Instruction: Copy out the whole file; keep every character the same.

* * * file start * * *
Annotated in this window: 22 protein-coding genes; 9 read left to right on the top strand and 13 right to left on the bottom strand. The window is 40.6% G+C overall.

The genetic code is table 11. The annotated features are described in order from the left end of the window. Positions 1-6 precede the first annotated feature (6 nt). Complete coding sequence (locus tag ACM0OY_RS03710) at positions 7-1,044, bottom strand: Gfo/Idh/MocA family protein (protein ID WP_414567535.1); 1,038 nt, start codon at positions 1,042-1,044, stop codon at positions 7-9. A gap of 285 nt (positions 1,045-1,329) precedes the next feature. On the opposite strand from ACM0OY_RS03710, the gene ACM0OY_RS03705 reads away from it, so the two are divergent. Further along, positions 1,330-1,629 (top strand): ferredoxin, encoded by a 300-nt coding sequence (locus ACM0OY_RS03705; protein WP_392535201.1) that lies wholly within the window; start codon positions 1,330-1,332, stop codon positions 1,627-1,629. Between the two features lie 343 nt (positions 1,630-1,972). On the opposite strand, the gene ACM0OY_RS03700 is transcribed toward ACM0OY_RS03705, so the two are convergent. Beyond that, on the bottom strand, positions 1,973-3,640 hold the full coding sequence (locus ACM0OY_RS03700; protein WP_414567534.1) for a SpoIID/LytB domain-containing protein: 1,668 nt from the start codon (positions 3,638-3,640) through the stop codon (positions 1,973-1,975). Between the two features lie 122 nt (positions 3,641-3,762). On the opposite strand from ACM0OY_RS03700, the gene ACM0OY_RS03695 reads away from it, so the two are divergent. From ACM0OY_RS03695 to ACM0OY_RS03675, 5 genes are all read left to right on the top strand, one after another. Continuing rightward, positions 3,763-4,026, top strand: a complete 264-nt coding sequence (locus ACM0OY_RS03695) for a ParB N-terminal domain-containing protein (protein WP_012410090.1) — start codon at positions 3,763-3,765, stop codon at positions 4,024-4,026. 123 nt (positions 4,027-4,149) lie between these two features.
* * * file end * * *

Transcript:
Annotated in this window: 22 protein-coding genes; 9 read left to right on the top strand and 13 right to left on the bottom strand. The window is 40.6% G+C overall.

The genetic code is table 11. The annotated features are described in order from the left end of the window. Positions 1-6 precede the first annotated feature (6 nt). Complete coding sequence (locus tag ACM0OY_RS03710) at positions 7-1,044, bottom strand: Gfo/Idh/MocA family protein (protein ID WP_414567535.1); 1,038 nt, start codon at positions 1,042-1,044, stop codon at positions 7-9. A gap of 285 nt (positions 1,045-1,329) precedes the next feature. On the opposite strand from ACM0OY_RS03710, the gene ACM0OY_RS03705 reads away from it, so the two are divergent. Further along, positions 1,330-1,629 (top strand): ferredoxin, encoded by a 300-nt coding sequence (locus ACM0OY_RS03705; protein WP_392535201.1) that lies wholly within the window; start codon positions 1,330-1,332, stop codon positions 1,627-1,629. Between the two features lie 343 nt (positions 1,630-1,972). On the opposite strand, the gene ACM0OY_RS03700 is transcribed toward ACM0OY_RS03705, so the two are convergent. Beyond that, on the bottom strand, positions 1,973-3,640 hold the full coding sequence (locus ACM0OY_RS03700; protein WP_414567534.1) for a SpoIID/LytB domain-containing protein: 1,668 nt from the start codon (positions 3,638-3,640) through the stop codon (positions 1,973-1,975). Between the two features lie 122 nt (positions 3,641-3,762). On the opposite strand from ACM0OY_RS03700, the gene ACM0OY_RS03695 reads away from it, so the two are divergent. From ACM0OY_RS03695 to ACM0OY_RS03675, 5 genes are all read left to right on the top strand, one after another. Continuing rightward, positions 3,763-4,026, top strand: a complete 264-nt coding sequence (locus ACM0OY_RS03695) for a ParB N-terminal domain-containing protein (protein WP_012410090.1) — start codon at positions 3,763-3,765, stop codon at positions 4,024-4,026. 123 nt (positions 4,027-4,149) lie between these two features.